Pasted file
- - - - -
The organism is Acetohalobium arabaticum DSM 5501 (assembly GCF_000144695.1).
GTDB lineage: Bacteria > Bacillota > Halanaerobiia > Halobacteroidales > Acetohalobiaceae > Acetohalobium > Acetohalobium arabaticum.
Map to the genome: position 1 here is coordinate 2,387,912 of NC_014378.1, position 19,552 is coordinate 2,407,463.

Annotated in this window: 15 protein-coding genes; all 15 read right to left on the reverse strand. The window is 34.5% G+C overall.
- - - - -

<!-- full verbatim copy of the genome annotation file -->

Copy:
The organism is Acetohalobium arabaticum DSM 5501 (assembly GCF_000144695.1).
GTDB lineage: Bacteria > Bacillota > Halanaerobiia > Halobacteroidales > Acetohalobiaceae > Acetohalobium > Acetohalobium arabaticum.
Map to the genome: position 1 here is coordinate 2,387,912 of NC_014378.1, position 19,552 is coordinate 2,407,463.

Annotated in this window: 15 protein-coding genes; all 15 read right to left on the reverse strand. The window is 34.5% G+C overall.